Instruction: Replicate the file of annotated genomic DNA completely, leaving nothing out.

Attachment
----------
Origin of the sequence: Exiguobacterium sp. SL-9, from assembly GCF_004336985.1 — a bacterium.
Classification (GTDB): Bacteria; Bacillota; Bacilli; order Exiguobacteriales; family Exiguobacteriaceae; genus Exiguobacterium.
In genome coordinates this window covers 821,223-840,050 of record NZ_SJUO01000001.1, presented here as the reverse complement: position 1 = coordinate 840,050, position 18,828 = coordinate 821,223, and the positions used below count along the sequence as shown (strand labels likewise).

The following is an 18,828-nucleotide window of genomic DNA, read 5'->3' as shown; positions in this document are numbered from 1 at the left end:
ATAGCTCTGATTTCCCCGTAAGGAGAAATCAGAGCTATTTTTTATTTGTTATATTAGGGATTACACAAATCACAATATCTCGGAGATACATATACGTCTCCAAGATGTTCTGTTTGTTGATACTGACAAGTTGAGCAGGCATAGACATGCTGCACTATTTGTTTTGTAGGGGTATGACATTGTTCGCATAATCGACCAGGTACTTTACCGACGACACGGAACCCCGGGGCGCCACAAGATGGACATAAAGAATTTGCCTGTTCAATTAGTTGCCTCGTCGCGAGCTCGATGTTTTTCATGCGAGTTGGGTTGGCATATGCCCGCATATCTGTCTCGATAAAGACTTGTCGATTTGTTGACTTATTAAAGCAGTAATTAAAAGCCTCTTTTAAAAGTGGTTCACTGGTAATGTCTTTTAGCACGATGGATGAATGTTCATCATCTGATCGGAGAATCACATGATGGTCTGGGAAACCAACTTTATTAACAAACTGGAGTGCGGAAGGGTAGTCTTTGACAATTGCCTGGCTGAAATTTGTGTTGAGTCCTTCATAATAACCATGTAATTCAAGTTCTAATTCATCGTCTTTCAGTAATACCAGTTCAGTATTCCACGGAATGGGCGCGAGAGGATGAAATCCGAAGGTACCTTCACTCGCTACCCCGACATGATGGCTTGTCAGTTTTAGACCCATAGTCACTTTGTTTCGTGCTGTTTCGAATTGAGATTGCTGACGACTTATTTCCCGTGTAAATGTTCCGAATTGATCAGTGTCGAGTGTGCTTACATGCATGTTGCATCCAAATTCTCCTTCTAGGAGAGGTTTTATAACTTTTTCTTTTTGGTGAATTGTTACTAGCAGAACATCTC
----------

Origin of the sequence: Exiguobacterium sp. SL-9, from assembly GCF_004336985.1 — a bacterium.
Classification (GTDB): Bacteria; Bacillota; Bacilli; order Exiguobacteriales; family Exiguobacteriaceae; genus Exiguobacterium.
In genome coordinates this window covers 821,223-840,050 of record NZ_SJUO01000001.1, presented here as the reverse complement: position 1 = coordinate 840,050, position 18,828 = coordinate 821,223, and the positions used below count along the sequence as shown (strand labels likewise).

The following is an 18,828-nucleotide window of genomic DNA, read 5'->3' as shown; positions in this document are numbered from 1 at the left end:
ATAGCTCTGATTTCCCCGTAAGGAGAAATCAGAGCTATTTTTTATTTGTTATATTAGGGATTACACAAATCACAATATCTCGGAGATACATATACGTCTCCAAGATGTTCTGTTTGTTGATACTGACAAGTTGAGCAGGCATAGACATGCTGCACTATTTGTTTTGTAGGGGTATGACATTGTTCGCATAATCGACCAGGTACTTTACCGACGACACGGAACCCCGGGGCGCCACAAGATGGACATAAAGAATTTGCCTGTTCAATTAGTTGCCTCGTCGCGAGCTCGATGTTTTTCATGCGAGTTGGGTTGGCATATGCCCGCATATCTGTCTCGATAAAGACTTGTCGATTTGTTGACTTATTAAAGCAGTAATTAAAAGCCTCTTTTAAAAGTGGTTCACTGGTAATGTCTTTTAGCACGATGGATGAATGTTCATCATCTGATCGGAGAATCACATGATGGTCTGGGAAACCAACTTTATTAACAAACTGGAGTGCGGAAGGGTAGTCTTTGACAATTGCCTGGCTGAAATTTGTGTTGAGTCCTTCATAATAACCATGTAATTCAAGTTCTAATTCATCGTCTTTCAGTAATACCAGTTCAGTATTCCACGGAATGGGCGCGAGAGGATGAAATCCGAAGGTACCTTCACTCGCTACCCCGACATGATGGCTTGTCAGTTTTAGACCCATAGTCACTTTGTTTCGTGCTGTTTCGAATTGAGATTGCTGACGACTTATTTCCCGTGTAAATGTTCCGAATTGATCAGTGTCGAGTGTGCTTACATGCATGTTGCATCCAAATTCTCCTTCTAGGAGAGGTTTTATAACTTTTTCTTTTTGGTGAATTGTTACTAGCAGAACATCTC